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Kenya is back and ready to move on, Kenyans proclaim

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Nelson Alcantara  Mar 12, 2008

BERLIN (eTN) – There is no better way to show that your country is committed to tourism than making an appearance at the world’s largest travel exhibition. That is exactly what Kenyan officials did last week when, in a show of solidarity and to manifest a shared vision towards the future of Kenya, a delegation comprising of key figures from Kenya’s political circuit attended a Kenya press conference at this year’s edition of ITB Berlin. They voiced the same sentiment—Kenya tourism is ready to move on.

The ITB delegation from Kenya was led by Mvita MP Najib Balala. He said: “Today we came back here to assure the world that Kenya is back. Kenya is safe, and Kenya is a mature destination that cannot be removed from the radar of tourism. We went through turbulence, political turbulence, maybe we needed it. The fact that it had cost us 1200 lives is unfortunate. But the truth of the matter, it built a foundation that is going to last forever.”

He added: “What has happened in Kenya had to happen because we all lived in a façade—that everything was ok. But there were major problems which were never addressed until now.”

He cited a historic joint parliamentary session “assuring the world and Kenyans themselves that the president, the vice president and the new prime minister talking the same language of unity.” Balala said he opted to miss the historic event to attend this year’s ITB to show the world that Kenyans “have given tourism a priority.” “I wan to tell you that I come from a party called that believes in three things—infrastructure, infrastructure, infrastructure. It means security, it means growth, it means marketing.”

Though no explicit mention were made at the Berlin event on how the power-sharing system will impact tourism, it is clear from the presentation that Kenyan politicians and Kenyans in general view tourism as one of the country’s major industries, if not the most important. Balala said: “We came here to make a statement; to show our commitment that we are serious is supporting tourism because tourism is what helps us eradicate poverty. It gives us revenue to build schools, revenue to have water to give to the poor, revenue have shelter, revenue to have health care, and also it gives us revenue to have a dignified life.”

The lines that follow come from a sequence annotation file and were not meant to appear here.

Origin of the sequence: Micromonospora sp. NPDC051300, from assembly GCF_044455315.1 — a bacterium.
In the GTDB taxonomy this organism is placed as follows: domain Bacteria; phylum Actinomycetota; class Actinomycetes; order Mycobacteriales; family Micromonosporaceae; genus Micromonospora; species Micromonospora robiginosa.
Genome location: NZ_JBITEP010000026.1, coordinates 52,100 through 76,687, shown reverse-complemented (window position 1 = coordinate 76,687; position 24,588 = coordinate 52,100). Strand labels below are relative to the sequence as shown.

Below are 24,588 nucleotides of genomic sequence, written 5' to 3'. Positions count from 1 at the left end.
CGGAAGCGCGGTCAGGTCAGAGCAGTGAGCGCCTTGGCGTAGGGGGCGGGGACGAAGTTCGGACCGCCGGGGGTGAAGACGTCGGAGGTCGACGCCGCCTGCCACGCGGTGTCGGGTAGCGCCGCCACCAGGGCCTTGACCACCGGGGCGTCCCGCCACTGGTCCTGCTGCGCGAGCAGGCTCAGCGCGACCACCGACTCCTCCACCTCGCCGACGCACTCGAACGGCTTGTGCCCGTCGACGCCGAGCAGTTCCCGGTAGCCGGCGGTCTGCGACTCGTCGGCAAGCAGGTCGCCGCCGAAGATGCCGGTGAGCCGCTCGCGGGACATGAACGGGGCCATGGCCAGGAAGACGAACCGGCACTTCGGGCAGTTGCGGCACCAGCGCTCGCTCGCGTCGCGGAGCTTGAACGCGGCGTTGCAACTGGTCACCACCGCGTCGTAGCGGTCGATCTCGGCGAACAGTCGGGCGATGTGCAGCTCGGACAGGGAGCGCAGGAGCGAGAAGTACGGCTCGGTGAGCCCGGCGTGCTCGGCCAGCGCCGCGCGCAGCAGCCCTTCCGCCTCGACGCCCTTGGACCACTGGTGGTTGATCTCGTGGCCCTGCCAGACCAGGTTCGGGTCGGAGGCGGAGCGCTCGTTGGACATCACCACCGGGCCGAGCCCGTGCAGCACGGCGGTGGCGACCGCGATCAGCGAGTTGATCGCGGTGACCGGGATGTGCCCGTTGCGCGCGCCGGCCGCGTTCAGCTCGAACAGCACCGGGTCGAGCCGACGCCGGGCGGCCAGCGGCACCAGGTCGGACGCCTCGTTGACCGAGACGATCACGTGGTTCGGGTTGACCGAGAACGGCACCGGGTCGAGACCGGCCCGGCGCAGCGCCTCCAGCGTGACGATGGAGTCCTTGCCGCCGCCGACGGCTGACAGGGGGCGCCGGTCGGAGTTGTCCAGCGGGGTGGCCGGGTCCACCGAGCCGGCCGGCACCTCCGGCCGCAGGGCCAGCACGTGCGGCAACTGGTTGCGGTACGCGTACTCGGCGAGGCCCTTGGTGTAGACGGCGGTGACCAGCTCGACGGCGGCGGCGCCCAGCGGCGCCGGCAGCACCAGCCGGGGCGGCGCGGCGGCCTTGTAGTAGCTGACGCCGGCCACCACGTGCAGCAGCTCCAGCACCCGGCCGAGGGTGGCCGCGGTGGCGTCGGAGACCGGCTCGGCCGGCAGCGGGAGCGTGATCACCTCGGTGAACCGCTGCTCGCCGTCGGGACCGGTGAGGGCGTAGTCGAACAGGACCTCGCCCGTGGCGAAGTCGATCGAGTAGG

For his part, Dr Ongong'a Achieng', the managing director of the Kenya Tourist Board, said: “We went through the process and we have settled our political disputes, that we are going to have a grand coalition… We have come through, we are back as a tourism industry ready for business, and we are very, very positive that we are going to regain the losses we incurred for the last two months.”

He added: “Kenya was at its best… We recorded the highest traffic with 90-100 percent bed occupancy. Traffic to Kenya was at its best, we registered about 2 million visitors, of which 1 million from source markets.” He mentioned that the United Kingdom, the United States and Germany were among such source markets.

As a result of a peace deal that was helped brokered by former secretary general Kofi Annan, Kenya is enjoying calm after weeks of uncertainties brought about by violence following last December’s general elections.

No tourists were hurt during the bloodshed in Kenya which is something that Kenyan tourism officials credit as a result of a contingency plan put in place to deal with the crisis.

Also present at the event to show his support for Kenya was Nairobi resident and UN Environment Program executive director Achim Steiner.

Kenya is back and ready to move on, Kenyans proclaim
Najib Balala (Image via The Nation)



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